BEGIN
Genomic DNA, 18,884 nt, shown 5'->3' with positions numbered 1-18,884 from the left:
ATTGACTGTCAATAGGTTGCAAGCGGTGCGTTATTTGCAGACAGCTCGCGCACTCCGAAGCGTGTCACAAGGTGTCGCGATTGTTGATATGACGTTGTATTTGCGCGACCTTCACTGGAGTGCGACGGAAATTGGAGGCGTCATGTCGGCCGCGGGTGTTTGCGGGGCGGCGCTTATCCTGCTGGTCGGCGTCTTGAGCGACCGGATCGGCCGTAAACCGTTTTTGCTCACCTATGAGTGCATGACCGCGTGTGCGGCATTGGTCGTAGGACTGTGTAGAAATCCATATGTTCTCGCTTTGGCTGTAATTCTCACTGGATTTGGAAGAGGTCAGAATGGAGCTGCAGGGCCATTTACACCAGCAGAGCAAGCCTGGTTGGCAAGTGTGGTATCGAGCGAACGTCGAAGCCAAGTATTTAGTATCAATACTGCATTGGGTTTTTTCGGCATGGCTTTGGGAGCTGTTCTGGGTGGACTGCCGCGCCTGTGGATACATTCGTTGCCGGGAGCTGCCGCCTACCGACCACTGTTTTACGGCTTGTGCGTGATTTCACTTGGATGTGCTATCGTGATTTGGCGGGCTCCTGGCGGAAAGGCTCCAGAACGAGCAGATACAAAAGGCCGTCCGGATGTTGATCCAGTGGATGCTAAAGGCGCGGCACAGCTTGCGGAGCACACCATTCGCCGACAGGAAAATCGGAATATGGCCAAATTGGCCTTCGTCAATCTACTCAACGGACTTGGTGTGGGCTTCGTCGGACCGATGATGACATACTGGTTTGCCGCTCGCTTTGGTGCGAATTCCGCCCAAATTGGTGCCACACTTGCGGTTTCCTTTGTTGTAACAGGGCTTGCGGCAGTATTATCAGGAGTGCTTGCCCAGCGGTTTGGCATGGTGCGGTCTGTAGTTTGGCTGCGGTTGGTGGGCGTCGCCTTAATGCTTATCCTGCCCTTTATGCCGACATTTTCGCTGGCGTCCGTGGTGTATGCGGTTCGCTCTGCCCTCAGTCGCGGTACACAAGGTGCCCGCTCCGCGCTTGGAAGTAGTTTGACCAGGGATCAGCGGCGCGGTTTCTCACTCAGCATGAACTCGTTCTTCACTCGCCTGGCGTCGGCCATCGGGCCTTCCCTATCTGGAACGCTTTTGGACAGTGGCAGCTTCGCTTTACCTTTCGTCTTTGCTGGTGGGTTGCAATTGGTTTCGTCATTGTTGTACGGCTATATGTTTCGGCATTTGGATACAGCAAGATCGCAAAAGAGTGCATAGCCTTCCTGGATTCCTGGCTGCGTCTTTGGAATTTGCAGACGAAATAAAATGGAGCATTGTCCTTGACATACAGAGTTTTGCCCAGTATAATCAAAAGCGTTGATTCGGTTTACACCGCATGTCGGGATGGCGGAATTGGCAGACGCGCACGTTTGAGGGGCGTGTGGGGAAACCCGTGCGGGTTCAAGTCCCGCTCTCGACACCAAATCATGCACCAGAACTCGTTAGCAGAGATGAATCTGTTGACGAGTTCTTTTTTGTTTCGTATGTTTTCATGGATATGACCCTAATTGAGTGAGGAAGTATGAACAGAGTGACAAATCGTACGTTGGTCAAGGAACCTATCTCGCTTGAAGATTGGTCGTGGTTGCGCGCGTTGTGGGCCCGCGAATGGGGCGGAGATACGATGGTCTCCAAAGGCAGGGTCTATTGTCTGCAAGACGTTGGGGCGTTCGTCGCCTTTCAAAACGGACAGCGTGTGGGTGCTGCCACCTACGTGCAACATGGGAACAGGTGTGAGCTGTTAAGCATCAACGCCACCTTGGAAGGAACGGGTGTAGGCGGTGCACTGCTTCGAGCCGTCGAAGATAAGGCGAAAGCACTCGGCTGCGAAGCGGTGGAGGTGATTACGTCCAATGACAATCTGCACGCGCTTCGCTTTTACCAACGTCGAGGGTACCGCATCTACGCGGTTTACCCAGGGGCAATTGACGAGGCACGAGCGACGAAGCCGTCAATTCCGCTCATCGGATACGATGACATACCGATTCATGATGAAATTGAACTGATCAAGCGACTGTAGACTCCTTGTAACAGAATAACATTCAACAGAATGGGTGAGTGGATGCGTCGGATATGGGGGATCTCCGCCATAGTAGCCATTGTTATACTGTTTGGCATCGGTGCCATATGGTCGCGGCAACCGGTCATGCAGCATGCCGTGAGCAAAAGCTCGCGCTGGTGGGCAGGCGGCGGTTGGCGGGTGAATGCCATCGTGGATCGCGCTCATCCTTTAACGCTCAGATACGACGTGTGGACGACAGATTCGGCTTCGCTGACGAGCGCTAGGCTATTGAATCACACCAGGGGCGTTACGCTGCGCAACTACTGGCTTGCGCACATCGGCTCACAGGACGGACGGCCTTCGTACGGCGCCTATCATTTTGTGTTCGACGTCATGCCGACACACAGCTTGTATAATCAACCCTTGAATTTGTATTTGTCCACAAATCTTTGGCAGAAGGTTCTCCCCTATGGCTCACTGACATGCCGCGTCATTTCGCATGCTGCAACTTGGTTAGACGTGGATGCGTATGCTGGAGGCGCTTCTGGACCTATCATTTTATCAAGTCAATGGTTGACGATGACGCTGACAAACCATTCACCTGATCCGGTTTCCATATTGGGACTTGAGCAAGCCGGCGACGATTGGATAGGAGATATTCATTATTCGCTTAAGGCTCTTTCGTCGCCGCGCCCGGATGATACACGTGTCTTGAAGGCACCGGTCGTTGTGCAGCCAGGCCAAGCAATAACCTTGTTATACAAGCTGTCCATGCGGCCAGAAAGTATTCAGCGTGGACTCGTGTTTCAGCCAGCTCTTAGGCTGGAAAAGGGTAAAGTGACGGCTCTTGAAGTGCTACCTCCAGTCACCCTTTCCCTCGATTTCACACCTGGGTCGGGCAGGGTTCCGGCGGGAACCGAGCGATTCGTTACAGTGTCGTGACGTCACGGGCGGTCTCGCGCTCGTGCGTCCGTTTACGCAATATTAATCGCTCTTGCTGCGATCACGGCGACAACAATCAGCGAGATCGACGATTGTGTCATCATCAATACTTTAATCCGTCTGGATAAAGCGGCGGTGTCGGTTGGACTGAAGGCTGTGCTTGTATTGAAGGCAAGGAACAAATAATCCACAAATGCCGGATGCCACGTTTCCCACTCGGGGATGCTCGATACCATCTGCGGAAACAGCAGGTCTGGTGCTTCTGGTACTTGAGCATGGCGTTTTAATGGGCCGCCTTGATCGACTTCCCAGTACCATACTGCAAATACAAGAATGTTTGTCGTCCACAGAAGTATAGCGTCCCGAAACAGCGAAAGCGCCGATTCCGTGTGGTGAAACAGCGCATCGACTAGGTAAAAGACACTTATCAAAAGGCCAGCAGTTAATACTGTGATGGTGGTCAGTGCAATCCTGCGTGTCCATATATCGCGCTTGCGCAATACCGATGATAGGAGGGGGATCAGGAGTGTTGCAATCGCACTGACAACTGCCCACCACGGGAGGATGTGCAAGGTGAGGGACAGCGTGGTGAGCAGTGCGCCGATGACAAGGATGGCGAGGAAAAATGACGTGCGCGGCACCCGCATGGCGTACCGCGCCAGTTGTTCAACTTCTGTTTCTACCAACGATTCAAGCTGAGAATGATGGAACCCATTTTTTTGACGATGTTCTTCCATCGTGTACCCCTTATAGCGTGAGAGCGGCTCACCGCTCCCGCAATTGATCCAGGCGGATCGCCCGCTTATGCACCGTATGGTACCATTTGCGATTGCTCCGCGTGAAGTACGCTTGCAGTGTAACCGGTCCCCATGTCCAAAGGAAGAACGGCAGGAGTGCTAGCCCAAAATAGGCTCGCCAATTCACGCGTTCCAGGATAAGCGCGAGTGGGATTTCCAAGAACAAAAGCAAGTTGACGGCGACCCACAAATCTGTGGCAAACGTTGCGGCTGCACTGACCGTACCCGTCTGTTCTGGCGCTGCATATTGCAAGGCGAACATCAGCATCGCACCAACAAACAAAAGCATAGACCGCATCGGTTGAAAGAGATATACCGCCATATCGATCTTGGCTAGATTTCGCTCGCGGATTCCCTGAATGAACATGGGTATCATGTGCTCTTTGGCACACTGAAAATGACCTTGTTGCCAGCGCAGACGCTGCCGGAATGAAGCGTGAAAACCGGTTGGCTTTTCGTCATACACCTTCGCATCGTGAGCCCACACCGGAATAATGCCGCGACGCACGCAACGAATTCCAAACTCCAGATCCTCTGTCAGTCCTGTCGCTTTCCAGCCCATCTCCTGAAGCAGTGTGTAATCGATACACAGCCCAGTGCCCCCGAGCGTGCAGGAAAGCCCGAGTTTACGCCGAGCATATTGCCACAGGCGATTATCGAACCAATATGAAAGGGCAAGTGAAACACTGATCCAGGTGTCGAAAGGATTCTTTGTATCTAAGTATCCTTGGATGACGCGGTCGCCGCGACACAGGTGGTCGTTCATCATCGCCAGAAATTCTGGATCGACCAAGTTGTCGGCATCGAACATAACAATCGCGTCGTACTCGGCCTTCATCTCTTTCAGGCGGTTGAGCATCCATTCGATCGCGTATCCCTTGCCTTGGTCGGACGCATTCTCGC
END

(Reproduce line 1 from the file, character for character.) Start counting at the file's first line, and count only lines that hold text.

Genomic DNA, 18,884 nt, shown 5'->3' with positions numbered 1-18,884 from the left: